Then there is the action research I conducted between 1985 and 1990 in a sugarcane zone that highlighted serious problems of: child malnutrition, vulnerable and abused women, biting poverty and many hunger months in the year. I was right in the middle of my career then. This region used to be the breadbasket of Kenya. Yet soils were now poor and eroded, the forests I knew had been cleared and now finding firewood was difficult. With poor crop yields and little decent off- farm employment, the situation was serious. After the results, I did not stop there. I founded Rural Outreach Africa (ROA) to address these issues. I mobilized resources from government, communities, friends and self to support my work in the community.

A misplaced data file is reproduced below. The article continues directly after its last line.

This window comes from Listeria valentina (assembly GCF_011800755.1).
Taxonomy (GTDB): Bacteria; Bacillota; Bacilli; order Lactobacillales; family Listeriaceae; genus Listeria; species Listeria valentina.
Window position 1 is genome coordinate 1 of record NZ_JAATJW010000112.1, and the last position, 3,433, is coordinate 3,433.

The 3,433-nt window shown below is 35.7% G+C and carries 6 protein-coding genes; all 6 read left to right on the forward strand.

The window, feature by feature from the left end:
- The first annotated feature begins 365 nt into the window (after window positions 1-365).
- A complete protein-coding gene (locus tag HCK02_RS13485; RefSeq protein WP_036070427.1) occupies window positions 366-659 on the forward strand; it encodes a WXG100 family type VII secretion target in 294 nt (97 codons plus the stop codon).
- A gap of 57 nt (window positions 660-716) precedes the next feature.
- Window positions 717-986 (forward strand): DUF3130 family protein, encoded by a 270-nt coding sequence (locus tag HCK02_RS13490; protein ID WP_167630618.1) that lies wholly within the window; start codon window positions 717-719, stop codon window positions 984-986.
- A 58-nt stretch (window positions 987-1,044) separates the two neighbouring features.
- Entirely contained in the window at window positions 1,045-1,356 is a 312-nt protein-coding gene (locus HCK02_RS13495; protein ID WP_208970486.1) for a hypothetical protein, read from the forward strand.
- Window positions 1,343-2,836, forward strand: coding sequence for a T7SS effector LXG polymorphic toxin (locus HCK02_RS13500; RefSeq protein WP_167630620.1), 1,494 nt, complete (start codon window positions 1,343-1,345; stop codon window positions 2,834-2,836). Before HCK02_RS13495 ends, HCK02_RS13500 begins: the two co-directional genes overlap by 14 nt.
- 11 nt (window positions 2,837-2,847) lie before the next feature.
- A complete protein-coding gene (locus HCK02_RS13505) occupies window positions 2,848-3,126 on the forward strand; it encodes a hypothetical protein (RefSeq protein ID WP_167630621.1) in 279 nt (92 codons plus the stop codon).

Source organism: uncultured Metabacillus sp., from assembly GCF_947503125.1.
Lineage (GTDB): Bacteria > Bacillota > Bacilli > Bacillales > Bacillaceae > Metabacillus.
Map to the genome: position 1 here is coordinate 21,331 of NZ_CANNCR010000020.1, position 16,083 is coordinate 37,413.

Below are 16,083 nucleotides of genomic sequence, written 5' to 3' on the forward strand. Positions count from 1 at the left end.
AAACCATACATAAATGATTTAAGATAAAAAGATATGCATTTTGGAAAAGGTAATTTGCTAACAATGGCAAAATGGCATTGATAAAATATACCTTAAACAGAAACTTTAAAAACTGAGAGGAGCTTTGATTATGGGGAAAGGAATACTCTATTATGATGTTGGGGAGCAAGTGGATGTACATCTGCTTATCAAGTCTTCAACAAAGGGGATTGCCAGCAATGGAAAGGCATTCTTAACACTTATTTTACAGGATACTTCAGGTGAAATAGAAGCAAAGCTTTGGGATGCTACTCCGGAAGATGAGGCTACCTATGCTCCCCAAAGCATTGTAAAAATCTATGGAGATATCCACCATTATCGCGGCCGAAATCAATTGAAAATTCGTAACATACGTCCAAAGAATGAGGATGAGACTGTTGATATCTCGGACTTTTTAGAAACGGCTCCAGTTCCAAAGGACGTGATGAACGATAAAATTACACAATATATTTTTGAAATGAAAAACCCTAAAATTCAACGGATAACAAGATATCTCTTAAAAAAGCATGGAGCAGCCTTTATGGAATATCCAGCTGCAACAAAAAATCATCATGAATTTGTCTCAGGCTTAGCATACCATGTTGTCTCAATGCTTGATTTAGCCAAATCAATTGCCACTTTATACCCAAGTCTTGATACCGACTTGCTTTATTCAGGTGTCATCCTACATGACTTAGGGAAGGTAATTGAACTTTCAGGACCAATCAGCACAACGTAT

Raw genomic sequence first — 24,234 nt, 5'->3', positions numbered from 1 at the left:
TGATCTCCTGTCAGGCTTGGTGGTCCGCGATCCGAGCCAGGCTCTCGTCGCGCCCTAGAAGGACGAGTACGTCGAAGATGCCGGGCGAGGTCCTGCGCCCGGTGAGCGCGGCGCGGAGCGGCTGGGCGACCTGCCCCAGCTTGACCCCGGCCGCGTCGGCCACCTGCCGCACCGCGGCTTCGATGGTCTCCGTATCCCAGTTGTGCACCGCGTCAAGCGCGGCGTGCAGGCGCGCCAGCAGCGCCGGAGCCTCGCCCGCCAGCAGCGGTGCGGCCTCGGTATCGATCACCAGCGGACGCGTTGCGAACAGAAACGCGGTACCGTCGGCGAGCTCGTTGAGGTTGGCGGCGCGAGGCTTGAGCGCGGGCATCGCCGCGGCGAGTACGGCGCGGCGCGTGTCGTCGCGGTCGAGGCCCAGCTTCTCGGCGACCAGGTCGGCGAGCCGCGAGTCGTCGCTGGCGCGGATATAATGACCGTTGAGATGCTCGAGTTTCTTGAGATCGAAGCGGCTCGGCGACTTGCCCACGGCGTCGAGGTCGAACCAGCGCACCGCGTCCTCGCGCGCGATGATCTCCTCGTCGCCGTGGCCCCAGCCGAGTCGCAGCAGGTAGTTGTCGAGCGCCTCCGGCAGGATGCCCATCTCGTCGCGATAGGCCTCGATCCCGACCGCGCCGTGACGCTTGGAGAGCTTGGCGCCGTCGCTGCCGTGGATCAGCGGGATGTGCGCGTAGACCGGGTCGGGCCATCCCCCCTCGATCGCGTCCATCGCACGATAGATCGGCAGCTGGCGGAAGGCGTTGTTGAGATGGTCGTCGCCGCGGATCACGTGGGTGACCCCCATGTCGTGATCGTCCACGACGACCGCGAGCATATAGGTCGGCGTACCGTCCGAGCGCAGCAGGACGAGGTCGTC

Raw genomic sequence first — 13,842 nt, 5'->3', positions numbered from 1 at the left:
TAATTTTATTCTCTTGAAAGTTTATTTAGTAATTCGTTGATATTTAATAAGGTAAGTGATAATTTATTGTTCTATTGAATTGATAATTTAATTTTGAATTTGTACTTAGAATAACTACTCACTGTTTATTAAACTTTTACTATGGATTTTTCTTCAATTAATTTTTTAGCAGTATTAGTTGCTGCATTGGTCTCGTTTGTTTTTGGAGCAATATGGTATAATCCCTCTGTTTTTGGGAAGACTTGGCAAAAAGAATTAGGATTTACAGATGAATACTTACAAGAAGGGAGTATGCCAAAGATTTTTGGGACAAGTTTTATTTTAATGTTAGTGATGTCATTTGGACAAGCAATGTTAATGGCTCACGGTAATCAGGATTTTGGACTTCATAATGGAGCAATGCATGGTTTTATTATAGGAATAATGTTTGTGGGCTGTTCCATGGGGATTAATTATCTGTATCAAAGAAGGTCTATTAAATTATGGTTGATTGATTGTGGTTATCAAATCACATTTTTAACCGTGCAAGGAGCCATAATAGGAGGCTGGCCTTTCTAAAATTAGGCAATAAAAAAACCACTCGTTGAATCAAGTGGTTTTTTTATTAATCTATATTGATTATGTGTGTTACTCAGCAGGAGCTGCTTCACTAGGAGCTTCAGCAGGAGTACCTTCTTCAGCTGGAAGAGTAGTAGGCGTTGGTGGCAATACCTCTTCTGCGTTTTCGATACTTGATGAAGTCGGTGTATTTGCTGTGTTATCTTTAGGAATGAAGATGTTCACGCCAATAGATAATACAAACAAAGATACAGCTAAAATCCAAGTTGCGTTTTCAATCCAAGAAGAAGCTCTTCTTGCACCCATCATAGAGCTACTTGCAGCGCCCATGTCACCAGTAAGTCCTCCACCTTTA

I targeted women as they were the main resource-poor farmers in the community; I felt sorry for them as they looked haggard and neglected. I said to myself: “If Africa relies on these women to feed the continent, it is no wonder there is so much hunger!” I started with water as the very first project to enter any new village. Water quality was bad, from visiting schools, one had identified water and hygiene related problems in school children, and hospital records availed revealed high diarrhea incidence. Fixing water sources was apolitical and would bring everyone onboard, it was fairly inexpensive, and it involved community and both gender participation. World Health Organization (WHO) Kenya Country Director, late Prof. Paul Chuke offered my very first support for water activities. Through these initial activities, water quality and access were improved, thus relieving school children and women. This was automatically followed by sanitation especially in school, dental health, safe motherhood (traditional birth attendants were trained in how to deliver babies safely and hygienically) and nutrition. School girls’ needs were addressed by providing private toilets, sanitary pads, and got them involved in cleaning their own toilets. Some innovative teachers got pupils to collect urine to act as manure for school gardens. A lesson I learnt here was that once the community accepts you, you begin to see many opportunities to innovate and you also identify innovations amongst them. Working with the government of the day was a good idea I thought of to avoid conflict and to ensure we stayed within government policy. Starting AJFAND, a scholarly journal to share Africa’s scientific research findings was an innovation that had stayed in my head for a long time. Now the journal is globally known and we have more papers than we can handle. Getting the University to the people was my idea. When I established ROA my fellow academics did not understand what I was doing. Now every university in Africa is expected to solve local problems and to demonstrate relevance in national development.